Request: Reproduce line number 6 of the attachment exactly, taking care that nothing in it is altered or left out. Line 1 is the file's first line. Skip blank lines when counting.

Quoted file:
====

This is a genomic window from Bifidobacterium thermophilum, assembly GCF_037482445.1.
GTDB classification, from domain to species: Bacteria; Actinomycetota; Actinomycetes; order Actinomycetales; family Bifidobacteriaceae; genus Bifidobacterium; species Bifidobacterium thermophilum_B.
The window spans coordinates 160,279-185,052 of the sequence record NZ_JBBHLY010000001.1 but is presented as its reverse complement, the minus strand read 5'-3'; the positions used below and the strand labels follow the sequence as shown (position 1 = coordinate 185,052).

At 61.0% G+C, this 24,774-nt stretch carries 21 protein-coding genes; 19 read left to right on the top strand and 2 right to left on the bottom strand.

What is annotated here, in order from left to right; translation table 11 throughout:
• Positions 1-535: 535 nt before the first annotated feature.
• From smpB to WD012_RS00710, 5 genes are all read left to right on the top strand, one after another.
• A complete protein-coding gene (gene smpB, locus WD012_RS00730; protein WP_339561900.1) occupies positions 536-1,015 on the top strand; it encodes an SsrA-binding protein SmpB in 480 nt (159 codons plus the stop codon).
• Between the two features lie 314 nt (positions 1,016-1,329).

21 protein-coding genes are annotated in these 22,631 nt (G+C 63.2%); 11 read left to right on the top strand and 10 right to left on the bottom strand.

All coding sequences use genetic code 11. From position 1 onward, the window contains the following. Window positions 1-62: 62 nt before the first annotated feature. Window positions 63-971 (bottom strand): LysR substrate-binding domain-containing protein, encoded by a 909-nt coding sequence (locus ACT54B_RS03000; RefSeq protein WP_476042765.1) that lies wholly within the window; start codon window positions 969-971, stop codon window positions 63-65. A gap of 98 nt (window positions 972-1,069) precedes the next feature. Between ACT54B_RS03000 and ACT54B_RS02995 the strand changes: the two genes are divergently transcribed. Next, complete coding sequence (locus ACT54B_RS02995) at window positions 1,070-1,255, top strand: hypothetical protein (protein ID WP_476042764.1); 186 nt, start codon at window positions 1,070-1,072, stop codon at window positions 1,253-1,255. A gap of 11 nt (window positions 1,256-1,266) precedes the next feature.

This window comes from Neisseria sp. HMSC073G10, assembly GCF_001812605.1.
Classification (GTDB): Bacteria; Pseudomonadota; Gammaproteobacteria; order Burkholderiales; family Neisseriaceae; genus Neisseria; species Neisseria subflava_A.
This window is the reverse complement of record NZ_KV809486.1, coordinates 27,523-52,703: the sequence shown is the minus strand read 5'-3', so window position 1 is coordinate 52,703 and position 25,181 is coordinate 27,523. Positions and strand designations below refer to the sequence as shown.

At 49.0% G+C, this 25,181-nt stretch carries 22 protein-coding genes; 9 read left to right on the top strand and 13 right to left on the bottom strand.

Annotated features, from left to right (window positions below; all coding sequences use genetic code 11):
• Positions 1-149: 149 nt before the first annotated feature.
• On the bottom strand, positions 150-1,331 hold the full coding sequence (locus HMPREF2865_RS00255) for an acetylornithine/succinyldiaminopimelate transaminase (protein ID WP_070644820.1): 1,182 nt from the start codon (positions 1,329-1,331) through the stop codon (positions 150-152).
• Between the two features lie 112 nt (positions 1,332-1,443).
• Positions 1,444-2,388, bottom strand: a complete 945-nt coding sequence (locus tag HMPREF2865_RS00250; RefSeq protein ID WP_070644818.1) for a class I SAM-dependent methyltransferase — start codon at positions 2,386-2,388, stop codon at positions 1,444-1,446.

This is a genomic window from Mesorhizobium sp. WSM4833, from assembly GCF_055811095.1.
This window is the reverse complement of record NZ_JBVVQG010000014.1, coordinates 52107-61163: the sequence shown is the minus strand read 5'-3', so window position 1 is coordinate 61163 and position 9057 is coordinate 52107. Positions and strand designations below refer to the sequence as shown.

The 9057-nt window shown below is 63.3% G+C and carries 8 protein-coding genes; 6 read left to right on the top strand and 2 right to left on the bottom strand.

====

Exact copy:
• Positions 1-535: 535 nt before the first annotated feature.